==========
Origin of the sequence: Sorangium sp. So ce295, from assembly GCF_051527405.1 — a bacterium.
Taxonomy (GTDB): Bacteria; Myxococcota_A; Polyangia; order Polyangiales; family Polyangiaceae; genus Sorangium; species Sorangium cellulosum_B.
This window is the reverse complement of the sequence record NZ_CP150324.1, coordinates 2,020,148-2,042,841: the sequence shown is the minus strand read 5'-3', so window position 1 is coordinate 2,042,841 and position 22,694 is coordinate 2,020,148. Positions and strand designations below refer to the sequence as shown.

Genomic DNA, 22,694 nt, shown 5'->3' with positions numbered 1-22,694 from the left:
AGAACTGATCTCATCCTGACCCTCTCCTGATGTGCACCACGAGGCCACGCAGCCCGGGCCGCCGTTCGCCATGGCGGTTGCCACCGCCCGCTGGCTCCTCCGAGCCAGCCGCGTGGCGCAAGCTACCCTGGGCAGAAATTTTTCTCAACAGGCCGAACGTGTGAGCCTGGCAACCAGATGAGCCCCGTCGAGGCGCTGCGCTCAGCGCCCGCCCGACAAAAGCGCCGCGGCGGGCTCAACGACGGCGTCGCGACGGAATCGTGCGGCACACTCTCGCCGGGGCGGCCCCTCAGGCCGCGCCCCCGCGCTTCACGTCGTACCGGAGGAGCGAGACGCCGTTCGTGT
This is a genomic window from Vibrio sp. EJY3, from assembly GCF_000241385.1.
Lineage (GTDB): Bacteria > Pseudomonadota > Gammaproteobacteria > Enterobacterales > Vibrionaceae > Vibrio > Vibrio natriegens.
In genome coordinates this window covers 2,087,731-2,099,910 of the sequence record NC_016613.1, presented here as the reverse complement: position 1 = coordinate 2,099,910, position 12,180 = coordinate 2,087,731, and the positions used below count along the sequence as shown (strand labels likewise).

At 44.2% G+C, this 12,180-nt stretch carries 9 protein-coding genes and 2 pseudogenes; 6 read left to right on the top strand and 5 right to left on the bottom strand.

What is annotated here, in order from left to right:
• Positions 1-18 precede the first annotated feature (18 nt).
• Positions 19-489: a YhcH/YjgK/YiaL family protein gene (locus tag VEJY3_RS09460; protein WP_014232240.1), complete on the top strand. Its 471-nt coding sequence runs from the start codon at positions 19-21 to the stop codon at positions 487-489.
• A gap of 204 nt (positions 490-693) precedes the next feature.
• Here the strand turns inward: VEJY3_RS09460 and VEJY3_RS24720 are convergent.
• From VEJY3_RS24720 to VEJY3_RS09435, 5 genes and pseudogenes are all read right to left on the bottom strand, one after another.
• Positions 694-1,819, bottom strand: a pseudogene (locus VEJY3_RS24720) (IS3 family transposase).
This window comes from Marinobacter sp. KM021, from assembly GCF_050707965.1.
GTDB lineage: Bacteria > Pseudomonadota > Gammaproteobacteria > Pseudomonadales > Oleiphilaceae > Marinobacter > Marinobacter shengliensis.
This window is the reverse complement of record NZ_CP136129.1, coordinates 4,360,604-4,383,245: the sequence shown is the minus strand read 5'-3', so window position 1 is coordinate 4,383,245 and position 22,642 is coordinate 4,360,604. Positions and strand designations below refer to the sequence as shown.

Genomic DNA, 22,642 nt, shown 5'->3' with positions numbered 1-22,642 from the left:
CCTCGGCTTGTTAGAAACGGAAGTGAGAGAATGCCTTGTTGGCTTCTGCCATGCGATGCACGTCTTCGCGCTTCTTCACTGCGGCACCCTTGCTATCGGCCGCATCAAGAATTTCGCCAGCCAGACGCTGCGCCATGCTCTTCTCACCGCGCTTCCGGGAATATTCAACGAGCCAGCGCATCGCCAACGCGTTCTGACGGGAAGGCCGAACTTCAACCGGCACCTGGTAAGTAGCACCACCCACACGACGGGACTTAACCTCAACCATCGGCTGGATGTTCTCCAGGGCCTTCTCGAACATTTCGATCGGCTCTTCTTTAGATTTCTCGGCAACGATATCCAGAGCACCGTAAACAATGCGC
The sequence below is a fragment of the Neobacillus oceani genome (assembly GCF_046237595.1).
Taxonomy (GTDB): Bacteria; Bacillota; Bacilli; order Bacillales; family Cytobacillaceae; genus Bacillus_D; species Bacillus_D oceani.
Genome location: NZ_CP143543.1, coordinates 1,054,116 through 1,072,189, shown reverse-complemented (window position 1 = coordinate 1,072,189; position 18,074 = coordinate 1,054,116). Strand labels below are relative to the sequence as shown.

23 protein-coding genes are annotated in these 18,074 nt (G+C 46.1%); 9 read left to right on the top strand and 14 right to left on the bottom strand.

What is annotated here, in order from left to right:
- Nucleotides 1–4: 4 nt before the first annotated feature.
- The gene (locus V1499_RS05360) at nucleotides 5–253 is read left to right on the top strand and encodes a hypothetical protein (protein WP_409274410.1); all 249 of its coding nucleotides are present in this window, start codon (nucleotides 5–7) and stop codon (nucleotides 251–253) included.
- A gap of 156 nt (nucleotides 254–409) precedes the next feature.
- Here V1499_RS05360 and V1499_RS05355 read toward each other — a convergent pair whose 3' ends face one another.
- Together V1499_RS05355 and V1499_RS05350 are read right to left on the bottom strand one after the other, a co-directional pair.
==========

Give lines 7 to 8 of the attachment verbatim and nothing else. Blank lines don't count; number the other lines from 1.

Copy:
Lineage (GTDB): Bacteria > Pseudomonadota > Gammaproteobacteria > Enterobacterales > Vibrionaceae > Vibrio > Vibrio natriegens.
In genome coordinates this window covers 2,087,731-2,099,910 of the sequence record NC_016613.1, presented here as the reverse complement: position 1 = coordinate 2,099,910, position 12,180 = coordinate 2,087,731, and the positions used below count along the sequence as shown (strand labels likewise).